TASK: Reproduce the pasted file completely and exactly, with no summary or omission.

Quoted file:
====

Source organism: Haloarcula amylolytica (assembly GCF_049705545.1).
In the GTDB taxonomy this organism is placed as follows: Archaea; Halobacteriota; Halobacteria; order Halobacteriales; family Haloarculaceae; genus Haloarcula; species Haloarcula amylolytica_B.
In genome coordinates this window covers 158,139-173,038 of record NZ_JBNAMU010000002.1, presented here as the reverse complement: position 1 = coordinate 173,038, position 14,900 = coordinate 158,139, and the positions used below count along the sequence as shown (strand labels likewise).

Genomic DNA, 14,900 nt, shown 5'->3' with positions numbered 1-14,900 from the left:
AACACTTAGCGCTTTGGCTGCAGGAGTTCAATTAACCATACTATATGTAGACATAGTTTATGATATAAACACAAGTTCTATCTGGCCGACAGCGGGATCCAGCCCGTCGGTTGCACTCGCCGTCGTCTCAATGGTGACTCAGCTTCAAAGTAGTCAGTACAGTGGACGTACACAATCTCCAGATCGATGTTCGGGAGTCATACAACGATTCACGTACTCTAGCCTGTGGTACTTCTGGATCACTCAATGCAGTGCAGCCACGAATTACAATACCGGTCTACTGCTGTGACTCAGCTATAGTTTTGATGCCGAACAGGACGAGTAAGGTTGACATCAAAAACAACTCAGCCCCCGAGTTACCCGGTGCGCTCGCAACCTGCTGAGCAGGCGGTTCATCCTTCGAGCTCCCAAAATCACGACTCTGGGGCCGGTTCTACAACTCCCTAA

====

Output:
Source organism: Haloarcula amylolytica (assembly GCF_049705545.1).
In the GTDB taxonomy this organism is placed as follows: Archaea; Halobacteriota; Halobacteria; order Halobacteriales; family Haloarculaceae; genus Haloarcula; species Haloarcula amylolytica_B.
In genome coordinates this window covers 158,139-173,038 of record NZ_JBNAMU010000002.1, presented here as the reverse complement: position 1 = coordinate 173,038, position 14,900 = coordinate 158,139, and the positions used below count along the sequence as shown (strand labels likewise).

Genomic DNA, 14,900 nt, shown 5'->3' with positions numbered 1-14,900 from the left:
AACACTTAGCGCTTTGGCTGCAGGAGTTCAATTAACCATACTATATGTAGACATAGTTTATGATATAAACACAAGTTCTATCTGGCCGACAGCGGGATCCAGCCCGTCGGTTGCACTCGCCGTCGTCTCAATGGTGACTCAGCTTCAAAGTAGTCAGTACAGTGGACGTACACAATCTCCAGATCGATGTTCGGGAGTCATACAACGATTCACGTACTCTAGCCTGTGGTACTTCTGGATCACTCAATGCAGTGCAGCCACGAATTACAATACCGGTCTACTGCTGTGACTCAGCTATAGTTTTGATGCCGAACAGGACGAGTAAGGTTGACATCAAAAACAACTCAGCCCCCGAGTTACCCGGTGCGCTCGCAACCTGCTGAGCAGGCGGTTCATCCTTCGAGCTCCCAAAATCACGACTCTGGGGCCGGTTCTACAACTCCCTAA